Wednesday, March 9, 2016

Not a surprise Dunkin in target sights of his would-be Democratic allies

There’s something people ought to keep in mind – Democrats often are a cantankerous sort who can’t agree on much. They’re not of the single-mindset that Republicans are capable of being ideologically when it comes to uniting on issues.

OBAMA: Reminding us he's a Chicagoan?
So anyone who is surprised that the president of the United States would get himself involved in a state senate campaign from a district representing the part of Chicago that Barack Obama himself used to live and work in doesn’t comprehend the ways of partisan politics – particularly locally.

I’M SURE THE fact that Obama is publicly supporting Juliana Stratton for the Illinois House seat now held by Ken Dunkin is merely the president’s way of saying he hasn’t forgotten his long-time home city – and still has interests there.

Although some people are acting all shocked and appalled (and the Chicago Tribune itself took an editorial stance almost tsk-tsking Obama) at the fact that the president produced campaign ads praising the merits of Stratton.

I haven’t seen any spots where Obama trashes Dunkin – although the implication is that the president’s refusal to give a knee-jerk endorsement to the incumbent is, in and of itself, a trashing.

One more public than that moment a month ago when Obama publicly singled out Dunkin during his address to the Legislature in a moment interpreted by many as the president publicly holding Dunkin up to ridicule.

DUNKIN: Spanked publicly by president
NEWS REPORTS INDICATE that Obama got involved in the campaign at the request of Illinois House Speaker Michael Madigan, D-Chicago, who hasn’t been the least bashful about bashing Dunkin – particularly since Dunkin hasn’t hesitated to publicly criticize Madigan on so many issues.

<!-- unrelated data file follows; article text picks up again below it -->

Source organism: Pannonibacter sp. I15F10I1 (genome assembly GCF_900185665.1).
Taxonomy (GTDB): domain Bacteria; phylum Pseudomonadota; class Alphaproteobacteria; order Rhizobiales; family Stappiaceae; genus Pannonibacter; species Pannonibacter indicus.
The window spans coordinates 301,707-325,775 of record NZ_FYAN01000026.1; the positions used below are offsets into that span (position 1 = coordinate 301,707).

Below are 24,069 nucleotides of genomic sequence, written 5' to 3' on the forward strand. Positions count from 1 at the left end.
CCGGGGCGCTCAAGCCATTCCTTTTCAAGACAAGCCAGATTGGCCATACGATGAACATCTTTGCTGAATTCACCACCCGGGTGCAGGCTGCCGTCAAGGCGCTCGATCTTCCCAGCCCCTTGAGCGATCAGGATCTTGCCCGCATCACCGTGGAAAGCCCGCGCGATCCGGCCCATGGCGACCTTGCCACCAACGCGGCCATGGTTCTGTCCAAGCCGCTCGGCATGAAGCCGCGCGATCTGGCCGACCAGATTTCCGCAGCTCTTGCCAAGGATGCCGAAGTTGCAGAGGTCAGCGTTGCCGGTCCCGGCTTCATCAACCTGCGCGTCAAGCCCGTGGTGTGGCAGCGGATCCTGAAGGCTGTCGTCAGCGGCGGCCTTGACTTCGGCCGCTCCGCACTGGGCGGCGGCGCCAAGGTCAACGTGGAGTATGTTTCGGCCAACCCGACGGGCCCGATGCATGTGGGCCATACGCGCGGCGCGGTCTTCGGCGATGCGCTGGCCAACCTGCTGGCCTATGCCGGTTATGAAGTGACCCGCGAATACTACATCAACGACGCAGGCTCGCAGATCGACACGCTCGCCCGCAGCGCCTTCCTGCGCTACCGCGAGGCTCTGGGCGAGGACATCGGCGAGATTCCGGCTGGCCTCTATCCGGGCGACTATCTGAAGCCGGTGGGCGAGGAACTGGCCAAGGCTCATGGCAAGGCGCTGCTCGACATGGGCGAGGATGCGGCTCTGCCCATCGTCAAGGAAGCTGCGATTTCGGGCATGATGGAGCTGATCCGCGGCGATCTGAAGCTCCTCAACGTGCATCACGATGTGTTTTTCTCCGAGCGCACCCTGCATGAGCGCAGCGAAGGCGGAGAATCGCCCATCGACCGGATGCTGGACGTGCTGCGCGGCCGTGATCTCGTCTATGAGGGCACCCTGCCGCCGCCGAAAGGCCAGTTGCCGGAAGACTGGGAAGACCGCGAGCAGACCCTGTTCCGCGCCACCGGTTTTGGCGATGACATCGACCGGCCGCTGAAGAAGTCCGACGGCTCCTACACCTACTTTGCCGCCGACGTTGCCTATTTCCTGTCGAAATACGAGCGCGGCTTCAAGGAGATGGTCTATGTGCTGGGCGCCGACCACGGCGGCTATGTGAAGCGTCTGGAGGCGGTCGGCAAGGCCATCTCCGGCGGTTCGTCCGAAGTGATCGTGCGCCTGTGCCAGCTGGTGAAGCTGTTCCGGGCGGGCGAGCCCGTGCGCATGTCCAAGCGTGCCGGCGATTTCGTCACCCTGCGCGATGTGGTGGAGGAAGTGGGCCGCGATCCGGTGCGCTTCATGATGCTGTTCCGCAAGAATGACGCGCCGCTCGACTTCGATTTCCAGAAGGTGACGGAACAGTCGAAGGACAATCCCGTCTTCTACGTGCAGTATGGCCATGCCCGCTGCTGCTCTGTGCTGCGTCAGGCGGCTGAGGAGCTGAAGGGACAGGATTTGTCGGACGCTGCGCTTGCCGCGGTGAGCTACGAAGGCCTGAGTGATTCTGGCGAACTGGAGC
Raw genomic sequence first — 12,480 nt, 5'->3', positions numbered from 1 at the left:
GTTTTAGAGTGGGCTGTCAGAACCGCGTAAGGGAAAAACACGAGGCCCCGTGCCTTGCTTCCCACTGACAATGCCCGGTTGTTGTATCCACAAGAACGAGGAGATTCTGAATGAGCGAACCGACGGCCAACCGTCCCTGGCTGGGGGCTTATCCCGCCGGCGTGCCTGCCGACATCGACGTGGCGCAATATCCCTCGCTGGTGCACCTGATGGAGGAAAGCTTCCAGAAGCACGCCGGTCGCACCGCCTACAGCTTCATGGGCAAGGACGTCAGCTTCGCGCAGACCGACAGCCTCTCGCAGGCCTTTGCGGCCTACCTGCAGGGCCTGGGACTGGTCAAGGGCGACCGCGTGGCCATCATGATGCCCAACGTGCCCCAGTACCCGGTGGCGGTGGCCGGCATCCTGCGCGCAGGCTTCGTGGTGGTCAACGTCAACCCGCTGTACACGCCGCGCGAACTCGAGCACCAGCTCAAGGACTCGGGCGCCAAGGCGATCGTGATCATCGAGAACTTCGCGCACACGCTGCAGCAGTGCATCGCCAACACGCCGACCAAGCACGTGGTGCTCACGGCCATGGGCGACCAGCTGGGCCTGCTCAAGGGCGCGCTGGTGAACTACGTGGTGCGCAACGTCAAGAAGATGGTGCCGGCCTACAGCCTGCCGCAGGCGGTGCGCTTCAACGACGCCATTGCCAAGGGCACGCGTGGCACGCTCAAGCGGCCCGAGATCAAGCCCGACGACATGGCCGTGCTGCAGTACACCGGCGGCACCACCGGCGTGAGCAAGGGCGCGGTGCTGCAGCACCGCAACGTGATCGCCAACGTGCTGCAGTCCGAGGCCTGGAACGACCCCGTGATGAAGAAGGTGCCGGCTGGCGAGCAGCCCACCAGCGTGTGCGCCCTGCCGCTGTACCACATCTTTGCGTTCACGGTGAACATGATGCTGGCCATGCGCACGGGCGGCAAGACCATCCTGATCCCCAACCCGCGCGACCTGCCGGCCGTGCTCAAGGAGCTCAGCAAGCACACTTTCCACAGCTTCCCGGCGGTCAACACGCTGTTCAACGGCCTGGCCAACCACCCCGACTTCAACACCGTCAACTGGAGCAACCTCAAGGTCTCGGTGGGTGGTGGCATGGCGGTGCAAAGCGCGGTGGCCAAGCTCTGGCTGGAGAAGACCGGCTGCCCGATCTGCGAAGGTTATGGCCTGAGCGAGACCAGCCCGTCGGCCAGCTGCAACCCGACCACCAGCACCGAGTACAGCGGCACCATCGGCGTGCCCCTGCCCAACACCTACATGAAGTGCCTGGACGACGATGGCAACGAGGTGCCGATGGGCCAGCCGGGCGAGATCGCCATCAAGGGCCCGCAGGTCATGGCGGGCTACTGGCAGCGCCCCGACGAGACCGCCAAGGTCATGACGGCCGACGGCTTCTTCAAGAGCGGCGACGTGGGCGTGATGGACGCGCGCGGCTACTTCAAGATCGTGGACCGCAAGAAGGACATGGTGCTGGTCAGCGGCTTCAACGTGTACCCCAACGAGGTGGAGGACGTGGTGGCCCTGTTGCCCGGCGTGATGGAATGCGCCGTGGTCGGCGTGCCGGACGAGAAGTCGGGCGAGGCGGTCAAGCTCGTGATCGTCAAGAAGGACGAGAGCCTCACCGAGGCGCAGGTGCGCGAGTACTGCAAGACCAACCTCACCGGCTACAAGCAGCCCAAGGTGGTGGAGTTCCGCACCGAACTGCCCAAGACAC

All of which has resulted in the desire to dump Dunkin from the Democratic caucus in exchange for someone who will be more supportive of the caucus’ larger goals.

Admittedly, the president usually doesn’t get this involved. Usually, his endorsement for a local post goes as low as the governor (Obama backed Pat Quinn in 2010 and ’14) and the mayor (letting it be known in 2011 and ’15 that we should back his one-time chief of staff).

Now I’m sure Dunkin is telling himself the voters won’t be swayed. They’re local people who will see this as some sort of meddling, and perhaps they will turn on Obama himself.

GARCIA: Got similar treatment as a senator
BUT DUNKIN WOULD have to be kidding himself if he doesn’t think this could have some harm.

Because it reminds me of the 1998 election cycle when Jesus Garcia sought re-election to a third term in the Illinois Senate. Only to lose the Democratic primary to Antonio Muñoz – who took a solid 54 percent of the vote.

In that case, it was then-Mayor Richard M. Daley who decided he’d rather have a more compliant individual in the state Senate than Garcia – who established back when he was an alderman that he wasn’t going to be a Daley lackey.

The then-existing Hispanic Democratic Organization (a group of Latinos that did Daley’s political bidding) would up working the legislative district so intensely that they turned out the vote for Muñoz, leading Garcia to a loss and his period out of electoral politics until he won his current Cook County Board post back in 2010.

NOW I’M SURE some will point out the fact that several HDO officials were later indicted, convicted and did prison time for some of their political activities. To my knowledge, there’s nothing as sinister involved with Obama’s willingness to back Dunkin.

STRATTON: A presidential beneficiary
Although some of the intimidation tactics being employed in that South Side legislative race aren’t the sorts of things people like to talk about in polite company.

But as author Finley Peter Dunne’s bartender character Mr. Dooley oft said, “Politics ain’t beanbag.” Perhaps the outspoken Dunkin shouldn’t be surprised that the president himself would feel compelled to give him the back of the hand in response.

And as for the president getting himself involved? There’s always the words of “wisdom” of one-time House Speaker Tip O’Neill, who informed us that, “All politics is local.”


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